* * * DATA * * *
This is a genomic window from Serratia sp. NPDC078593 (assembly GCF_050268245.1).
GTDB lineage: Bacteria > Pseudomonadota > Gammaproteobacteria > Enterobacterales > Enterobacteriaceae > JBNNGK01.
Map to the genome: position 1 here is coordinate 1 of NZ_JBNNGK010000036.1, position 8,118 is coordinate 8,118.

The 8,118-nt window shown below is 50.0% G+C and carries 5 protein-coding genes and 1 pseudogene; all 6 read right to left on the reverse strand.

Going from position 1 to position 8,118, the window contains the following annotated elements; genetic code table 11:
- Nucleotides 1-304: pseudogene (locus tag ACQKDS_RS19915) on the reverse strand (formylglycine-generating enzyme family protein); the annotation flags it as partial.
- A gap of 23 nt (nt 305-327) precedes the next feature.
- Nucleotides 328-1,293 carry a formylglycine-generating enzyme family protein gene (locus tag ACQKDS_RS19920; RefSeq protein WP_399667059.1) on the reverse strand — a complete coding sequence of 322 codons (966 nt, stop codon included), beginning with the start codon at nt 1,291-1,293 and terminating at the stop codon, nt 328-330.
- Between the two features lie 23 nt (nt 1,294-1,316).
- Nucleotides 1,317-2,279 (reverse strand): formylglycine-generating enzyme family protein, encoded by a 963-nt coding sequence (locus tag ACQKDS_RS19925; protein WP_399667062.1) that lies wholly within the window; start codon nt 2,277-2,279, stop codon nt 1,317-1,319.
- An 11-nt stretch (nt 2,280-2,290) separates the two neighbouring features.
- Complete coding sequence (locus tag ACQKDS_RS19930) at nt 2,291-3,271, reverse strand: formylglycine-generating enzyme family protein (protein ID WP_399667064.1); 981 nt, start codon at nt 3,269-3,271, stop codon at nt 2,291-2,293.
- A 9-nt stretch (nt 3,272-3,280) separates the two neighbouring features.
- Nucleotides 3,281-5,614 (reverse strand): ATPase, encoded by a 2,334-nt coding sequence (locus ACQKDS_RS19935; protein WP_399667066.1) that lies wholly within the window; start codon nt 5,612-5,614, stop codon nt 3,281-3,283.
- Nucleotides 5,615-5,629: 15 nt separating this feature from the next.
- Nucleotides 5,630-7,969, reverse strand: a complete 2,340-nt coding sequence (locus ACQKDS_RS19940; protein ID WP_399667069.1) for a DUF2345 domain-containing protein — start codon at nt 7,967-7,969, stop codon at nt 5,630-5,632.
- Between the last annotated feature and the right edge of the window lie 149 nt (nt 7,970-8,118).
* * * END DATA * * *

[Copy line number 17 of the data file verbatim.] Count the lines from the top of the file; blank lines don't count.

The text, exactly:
- Between the last annotated feature and the right edge of the window lie 149 nt (nt 7,970-8,118).